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10-12-2012, 12:34 PM
  #105
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Originally Posted by Nalyd Psycho View Post
When I use mediocre in this context, I mean it in the context of being among the best of the best.
Fair enough, but I don't want us losing perspective when we're discussing a goaltender who only left the top-ten in regular season save percentage in 1986, 1995, and 2001. He didn't exactly have mediocre seasons - and two of the three times that he wasn't an elite starter in a 21/30-team league, he had a Conn Smythe playoff instead.

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10-12-2012, 12:35 PM
  #106
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I find the "quality games" metric that quoipourquoi uses to be very useful. One of the main criticisms of cumulative save percentage is that it is an averaging stat, so good games and bad games are averaged together. So one really good game or one really bad game can skew the overall average.

Whereas in reality, a goalie just needs to be "good enough to win" or "good enough not to lose" in any given game. "Quality games" is useful in that it determines the number of games when a goalie had a save percentage above or below average. Whereas one really good or one really bad game could skew cumulative save percentage.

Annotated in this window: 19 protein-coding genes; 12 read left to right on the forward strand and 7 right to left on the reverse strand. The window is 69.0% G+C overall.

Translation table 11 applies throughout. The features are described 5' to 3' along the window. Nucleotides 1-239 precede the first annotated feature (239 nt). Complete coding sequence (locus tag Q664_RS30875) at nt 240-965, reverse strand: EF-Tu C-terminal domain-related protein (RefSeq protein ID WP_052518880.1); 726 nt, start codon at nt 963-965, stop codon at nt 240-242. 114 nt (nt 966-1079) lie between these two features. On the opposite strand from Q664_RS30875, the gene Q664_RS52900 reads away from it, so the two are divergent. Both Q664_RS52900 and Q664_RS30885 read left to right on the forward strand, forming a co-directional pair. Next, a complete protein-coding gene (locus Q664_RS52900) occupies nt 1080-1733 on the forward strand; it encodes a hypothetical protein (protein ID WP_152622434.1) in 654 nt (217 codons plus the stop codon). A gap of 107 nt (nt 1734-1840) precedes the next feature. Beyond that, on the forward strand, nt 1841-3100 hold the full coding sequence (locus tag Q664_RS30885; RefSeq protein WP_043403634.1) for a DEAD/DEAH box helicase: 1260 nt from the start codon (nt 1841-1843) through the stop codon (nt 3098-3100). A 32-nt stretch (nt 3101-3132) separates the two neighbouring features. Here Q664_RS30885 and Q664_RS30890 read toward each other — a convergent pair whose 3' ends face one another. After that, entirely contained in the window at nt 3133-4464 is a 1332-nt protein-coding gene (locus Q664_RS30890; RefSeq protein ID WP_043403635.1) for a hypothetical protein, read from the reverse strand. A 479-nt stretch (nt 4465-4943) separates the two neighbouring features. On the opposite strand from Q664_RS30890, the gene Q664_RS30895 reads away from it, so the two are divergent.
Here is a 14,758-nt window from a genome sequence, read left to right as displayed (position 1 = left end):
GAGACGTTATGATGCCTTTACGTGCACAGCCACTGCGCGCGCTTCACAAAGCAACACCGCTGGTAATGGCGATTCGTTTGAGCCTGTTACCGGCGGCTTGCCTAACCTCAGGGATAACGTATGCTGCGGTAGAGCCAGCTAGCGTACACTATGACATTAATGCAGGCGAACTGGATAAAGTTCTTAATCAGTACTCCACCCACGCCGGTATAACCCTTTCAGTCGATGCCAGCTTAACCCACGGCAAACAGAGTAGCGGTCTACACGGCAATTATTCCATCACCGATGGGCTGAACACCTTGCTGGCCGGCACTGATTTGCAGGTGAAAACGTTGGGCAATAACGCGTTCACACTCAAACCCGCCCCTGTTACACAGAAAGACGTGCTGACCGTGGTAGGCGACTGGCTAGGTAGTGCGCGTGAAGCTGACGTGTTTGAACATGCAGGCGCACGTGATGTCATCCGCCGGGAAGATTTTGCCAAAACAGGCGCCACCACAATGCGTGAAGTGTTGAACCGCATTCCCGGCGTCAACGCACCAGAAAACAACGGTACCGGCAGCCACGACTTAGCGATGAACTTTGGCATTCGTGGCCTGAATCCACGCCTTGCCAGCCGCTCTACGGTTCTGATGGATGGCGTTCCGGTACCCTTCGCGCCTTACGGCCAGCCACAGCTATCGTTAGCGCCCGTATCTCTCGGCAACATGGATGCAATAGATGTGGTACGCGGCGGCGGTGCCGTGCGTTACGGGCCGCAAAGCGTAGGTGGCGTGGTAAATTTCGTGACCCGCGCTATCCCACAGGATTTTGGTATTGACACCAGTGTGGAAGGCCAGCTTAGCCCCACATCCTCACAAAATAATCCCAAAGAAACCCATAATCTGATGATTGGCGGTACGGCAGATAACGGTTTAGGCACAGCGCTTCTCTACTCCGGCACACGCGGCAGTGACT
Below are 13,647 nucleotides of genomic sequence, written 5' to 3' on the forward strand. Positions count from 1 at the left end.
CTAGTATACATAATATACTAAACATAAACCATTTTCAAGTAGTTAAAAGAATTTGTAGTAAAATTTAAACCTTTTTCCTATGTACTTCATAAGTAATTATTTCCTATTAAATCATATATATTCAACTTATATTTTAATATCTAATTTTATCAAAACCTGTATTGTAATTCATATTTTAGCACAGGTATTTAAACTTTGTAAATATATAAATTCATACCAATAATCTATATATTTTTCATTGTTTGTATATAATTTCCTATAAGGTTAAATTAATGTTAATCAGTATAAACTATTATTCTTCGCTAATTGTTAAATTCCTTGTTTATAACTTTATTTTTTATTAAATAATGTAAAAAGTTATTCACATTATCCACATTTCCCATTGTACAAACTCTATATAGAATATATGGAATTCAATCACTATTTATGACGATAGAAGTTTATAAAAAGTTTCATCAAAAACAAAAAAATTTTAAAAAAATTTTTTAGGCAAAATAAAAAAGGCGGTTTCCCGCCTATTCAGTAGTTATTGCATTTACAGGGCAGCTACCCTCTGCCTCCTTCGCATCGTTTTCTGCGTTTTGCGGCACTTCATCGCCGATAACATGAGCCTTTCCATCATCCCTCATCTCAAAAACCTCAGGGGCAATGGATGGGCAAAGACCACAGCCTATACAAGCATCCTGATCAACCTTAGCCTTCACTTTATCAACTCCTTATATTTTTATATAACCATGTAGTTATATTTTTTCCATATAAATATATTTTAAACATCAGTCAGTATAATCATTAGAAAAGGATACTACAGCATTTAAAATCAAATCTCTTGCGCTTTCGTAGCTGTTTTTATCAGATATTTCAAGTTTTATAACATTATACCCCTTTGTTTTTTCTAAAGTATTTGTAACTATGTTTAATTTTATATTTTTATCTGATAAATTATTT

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10-12-2012, 12:40 PM
  #107
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Interesting that looking at "quality games" fits the "conventional wisdom" in the playoffs that Roy was clearly ahead of Brodeur, who was clearly ahead of Hasek.

And it shows the same thing as adjusted save percentage about the regular season - Hasek was slightly above Roy, and Brodeur was a step down.

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10-12-2012, 12:45 PM
  #108
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Quote:
Originally Posted by TheDevilMadeMe View Post
I find the "quality games" metric that quoipourquoi uses to be very useful. One of the main criticisms of cumulative save percentage is that it is an averaging stat, so good games and bad games are averaged together. So one really good game or one really bad game can skew the overall average.